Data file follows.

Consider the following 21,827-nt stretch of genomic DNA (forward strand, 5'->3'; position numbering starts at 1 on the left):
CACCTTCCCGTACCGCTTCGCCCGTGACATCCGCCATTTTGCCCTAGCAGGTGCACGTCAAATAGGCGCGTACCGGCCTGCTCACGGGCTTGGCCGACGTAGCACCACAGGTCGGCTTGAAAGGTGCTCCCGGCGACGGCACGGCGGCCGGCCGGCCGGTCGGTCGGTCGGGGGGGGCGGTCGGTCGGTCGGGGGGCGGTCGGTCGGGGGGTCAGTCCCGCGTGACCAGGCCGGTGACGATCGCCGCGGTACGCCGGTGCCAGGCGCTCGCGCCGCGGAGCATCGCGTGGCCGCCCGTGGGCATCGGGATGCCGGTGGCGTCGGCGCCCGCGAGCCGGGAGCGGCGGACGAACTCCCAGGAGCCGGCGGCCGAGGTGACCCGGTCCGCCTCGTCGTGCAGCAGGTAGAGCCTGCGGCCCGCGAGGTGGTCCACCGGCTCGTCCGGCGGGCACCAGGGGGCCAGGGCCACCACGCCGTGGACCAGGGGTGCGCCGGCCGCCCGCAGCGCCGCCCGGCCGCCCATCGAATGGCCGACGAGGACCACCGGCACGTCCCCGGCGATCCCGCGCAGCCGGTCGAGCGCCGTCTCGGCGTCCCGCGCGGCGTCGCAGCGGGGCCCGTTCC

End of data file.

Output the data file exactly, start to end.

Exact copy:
Consider the following 21,827-nt stretch of genomic DNA (forward strand, 5'->3'; position numbering starts at 1 on the left):
CACCTTCCCGTACCGCTTCGCCCGTGACATCCGCCATTTTGCCCTAGCAGGTGCACGTCAAATAGGCGCGTACCGGCCTGCTCACGGGCTTGGCCGACGTAGCACCACAGGTCGGCTTGAAAGGTGCTCCCGGCGACGGCACGGCGGCCGGCCGGCCGGTCGGTCGGTCGGGGGGGGCGGTCGGTCGGTCGGGGGGCGGTCGGTCGGGGGGTCAGTCCCGCGTGACCAGGCCGGTGACGATCGCCGCGGTACGCCGGTGCCAGGCGCTCGCGCCGCGGAGCATCGCGTGGCCGCCCGTGGGCATCGGGATGCCGGTGGCGTCGGCGCCCGCGAGCCGGGAGCGGCGGACGAACTCCCAGGAGCCGGCGGCCGAGGTGACCCGGTCCGCCTCGTCGTGCAGCAGGTAGAGCCTGCGGCCCGCGAGGTGGTCCACCGGCTCGTCCGGCGGGCACCAGGGGGCCAGGGCCACCACGCCGTGGACCAGGGGTGCGCCGGCCGCCCGCAGCGCCGCCCGGCCGCCCATCGAATGGCCGACGAGGACCACCGGCACGTCCCCGGCGATCCCGCGCAGCCGGTCGAGCGCCGTCTCGGCGTCCCGCGCGGCGTCGCAGCGGGGCCCGTTCC